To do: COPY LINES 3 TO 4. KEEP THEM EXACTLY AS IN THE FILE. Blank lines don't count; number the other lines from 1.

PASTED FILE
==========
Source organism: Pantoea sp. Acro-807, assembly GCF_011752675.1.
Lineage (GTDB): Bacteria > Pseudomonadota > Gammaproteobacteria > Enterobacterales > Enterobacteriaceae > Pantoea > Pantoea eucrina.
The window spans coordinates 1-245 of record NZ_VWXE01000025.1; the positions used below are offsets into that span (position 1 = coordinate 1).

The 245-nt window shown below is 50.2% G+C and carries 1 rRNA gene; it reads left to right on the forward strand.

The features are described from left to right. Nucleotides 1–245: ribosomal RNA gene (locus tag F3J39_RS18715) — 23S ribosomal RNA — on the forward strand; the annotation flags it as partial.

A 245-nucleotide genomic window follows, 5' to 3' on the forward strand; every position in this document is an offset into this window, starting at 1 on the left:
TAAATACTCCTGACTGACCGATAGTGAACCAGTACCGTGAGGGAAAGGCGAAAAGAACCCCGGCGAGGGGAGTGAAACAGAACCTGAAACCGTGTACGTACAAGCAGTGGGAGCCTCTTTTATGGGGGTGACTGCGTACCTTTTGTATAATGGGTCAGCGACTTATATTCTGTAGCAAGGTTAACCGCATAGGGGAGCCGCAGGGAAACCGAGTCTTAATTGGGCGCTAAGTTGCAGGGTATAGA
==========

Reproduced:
The window spans coordinates 1-245 of record NZ_VWXE01000025.1; the positions used below are offsets into that span (position 1 = coordinate 1).

The 245-nt window shown below is 50.2% G+C and carries 1 rRNA gene; it reads left to right on the forward strand.